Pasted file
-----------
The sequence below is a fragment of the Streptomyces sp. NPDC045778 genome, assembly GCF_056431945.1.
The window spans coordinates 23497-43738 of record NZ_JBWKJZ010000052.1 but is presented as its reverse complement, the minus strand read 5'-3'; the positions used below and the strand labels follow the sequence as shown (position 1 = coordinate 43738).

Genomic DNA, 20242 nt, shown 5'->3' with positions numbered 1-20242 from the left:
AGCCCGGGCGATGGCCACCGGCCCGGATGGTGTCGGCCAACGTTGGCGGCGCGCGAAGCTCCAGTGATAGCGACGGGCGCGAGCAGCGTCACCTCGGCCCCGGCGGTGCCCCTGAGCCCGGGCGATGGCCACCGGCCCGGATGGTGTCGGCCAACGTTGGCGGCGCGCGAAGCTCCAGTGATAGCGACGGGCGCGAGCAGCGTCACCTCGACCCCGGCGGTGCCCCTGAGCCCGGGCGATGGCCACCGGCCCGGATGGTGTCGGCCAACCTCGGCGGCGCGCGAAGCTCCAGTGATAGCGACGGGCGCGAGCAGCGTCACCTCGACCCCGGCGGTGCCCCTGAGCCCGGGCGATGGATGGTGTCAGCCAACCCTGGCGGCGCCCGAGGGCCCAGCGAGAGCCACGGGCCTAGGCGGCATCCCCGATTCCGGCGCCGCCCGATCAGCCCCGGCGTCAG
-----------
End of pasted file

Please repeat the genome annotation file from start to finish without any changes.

The sequence below is a fragment of the Streptomyces sp. NPDC045778 genome, assembly GCF_056431945.1.
The window spans coordinates 23497-43738 of record NZ_JBWKJZ010000052.1 but is presented as its reverse complement, the minus strand read 5'-3'; the positions used below and the strand labels follow the sequence as shown (position 1 = coordinate 43738).

Genomic DNA, 20242 nt, shown 5'->3' with positions numbered 1-20242 from the left:
AGCCCGGGCGATGGCCACCGGCCCGGATGGTGTCGGCCAACGTTGGCGGCGCGCGAAGCTCCAGTGATAGCGACGGGCGCGAGCAGCGTCACCTCGGCCCCGGCGGTGCCCCTGAGCCCGGGCGATGGCCACCGGCCCGGATGGTGTCGGCCAACGTTGGCGGCGCGCGAAGCTCCAGTGATAGCGACGGGCGCGAGCAGCGTCACCTCGACCCCGGCGGTGCCCCTGAGCCCGGGCGATGGCCACCGGCCCGGATGGTGTCGGCCAACCTCGGCGGCGCGCGAAGCTCCAGTGATAGCGACGGGCGCGAGCAGCGTCACCTCGACCCCGGCGGTGCCCCTGAGCCCGGGCGATGGATGGTGTCAGCCAACCCTGGCGGCGCCCGAGGGCCCAGCGAGAGCCACGGGCCTAGGCGGCATCCCCGATTCCGGCGCCGCCCGATCAGCCCCGGCGTCAG